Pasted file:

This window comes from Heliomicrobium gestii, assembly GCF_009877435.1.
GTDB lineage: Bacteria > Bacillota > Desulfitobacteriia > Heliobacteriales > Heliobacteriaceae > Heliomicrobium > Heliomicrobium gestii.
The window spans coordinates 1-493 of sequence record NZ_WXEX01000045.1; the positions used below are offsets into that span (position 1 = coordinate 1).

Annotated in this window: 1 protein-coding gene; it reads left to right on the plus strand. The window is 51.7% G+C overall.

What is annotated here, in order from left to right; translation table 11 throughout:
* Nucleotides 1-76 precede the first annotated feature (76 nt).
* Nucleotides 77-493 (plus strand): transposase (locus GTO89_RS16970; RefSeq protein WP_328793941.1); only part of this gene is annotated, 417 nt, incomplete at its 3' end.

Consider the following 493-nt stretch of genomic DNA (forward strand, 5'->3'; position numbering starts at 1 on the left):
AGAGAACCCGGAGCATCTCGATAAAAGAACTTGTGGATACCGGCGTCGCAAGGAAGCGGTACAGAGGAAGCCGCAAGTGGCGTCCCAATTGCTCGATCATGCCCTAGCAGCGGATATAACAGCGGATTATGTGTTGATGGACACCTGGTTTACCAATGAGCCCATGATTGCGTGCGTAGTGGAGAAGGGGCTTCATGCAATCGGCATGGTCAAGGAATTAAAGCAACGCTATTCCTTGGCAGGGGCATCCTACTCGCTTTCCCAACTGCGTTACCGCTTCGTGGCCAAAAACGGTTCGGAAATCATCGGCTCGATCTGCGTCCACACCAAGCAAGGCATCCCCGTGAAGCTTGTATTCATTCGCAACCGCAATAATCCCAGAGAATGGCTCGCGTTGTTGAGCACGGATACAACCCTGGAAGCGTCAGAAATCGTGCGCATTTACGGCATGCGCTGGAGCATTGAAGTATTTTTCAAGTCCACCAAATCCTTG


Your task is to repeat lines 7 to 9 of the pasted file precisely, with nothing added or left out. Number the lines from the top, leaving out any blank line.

* Nucleotides 77-493 (plus strand): transposase (locus GTO89_RS16970; RefSeq protein WP_328793941.1); only part of this gene is annotated, 417 nt, incomplete at its 3' end.

Consider the following 493-nt stretch of genomic DNA (forward strand, 5'->3'; position numbering starts at 1 on the left):
AGAGAACCCGGAGCATCTCGATAAAAGAACTTGTGGATACCGGCGTCGCAAGGAAGCGGTACAGAGGAAGCCGCAAGTGGCGTCCCAATTGCTCGATCATGCCCTAGCAGCGGATATAACAGCGGATTATGTGTTGATGGACACCTGGTTTACCAATGAGCCCATGATTGCGTGCGTAGTGGAGAAGGGGCTTCATGCAATCGGCATGGTCAAGGAATTAAAGCAACGCTATTCCTTGGCAGGGGCATCCTACTCGCTTTCCCAACTGCGTTACCGCTTCGTGGCCAAAAACGGTTCGGAAATCATCGGCTCGATCTGCGTCCACACCAAGCAAGGCATCCCCGTGAAGCTTGTATTCATTCGCAACCGCAATAATCCCAGAGAATGGCTCGCGTTGTTGAGCACGGATACAACCCTGGAAGCGTCAGAAATCGTGCGCATTTACGGCATGCGCTGGAGCATTGAAGTATTTTTCAAGTCCACCAAATCCTTG